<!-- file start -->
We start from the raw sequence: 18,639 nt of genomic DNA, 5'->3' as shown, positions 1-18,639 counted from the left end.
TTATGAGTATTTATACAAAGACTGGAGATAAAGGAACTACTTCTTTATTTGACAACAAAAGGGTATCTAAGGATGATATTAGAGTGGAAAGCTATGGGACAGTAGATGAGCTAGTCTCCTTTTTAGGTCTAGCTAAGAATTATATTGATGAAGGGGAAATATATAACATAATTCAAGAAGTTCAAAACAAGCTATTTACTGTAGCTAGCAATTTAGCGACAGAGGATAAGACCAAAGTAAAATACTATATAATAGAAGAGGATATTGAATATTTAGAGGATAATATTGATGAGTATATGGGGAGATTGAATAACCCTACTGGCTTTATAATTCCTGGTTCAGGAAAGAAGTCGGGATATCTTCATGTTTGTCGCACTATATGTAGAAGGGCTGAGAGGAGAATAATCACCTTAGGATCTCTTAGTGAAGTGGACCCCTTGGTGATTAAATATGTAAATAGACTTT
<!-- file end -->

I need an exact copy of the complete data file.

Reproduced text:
We start from the raw sequence: 18,639 nt of genomic DNA, 5'->3' as shown, positions 1-18,639 counted from the left end.
TTATGAGTATTTATACAAAGACTGGAGATAAAGGAACTACTTCTTTATTTGACAACAAAAGGGTATCTAAGGATGATATTAGAGTGGAAAGCTATGGGACAGTAGATGAGCTAGTCTCCTTTTTAGGTCTAGCTAAGAATTATATTGATGAAGGGGAAATATATAACATAATTCAAGAAGTTCAAAACAAGCTATTTACTGTAGCTAGCAATTTAGCGACAGAGGATAAGACCAAAGTAAAATACTATATAATAGAAGAGGATATTGAATATTTAGAGGATAATATTGATGAGTATATGGGGAGATTGAATAACCCTACTGGCTTTATAATTCCTGGTTCAGGAAAGAAGTCGGGATATCTTCATGTTTGTCGCACTATATGTAGAAGGGCTGAGAGGAGAATAATCACCTTAGGATCTCTTAGTGAAGTGGACCCCTTGGTGATTAAATATGTAAATAGACTTT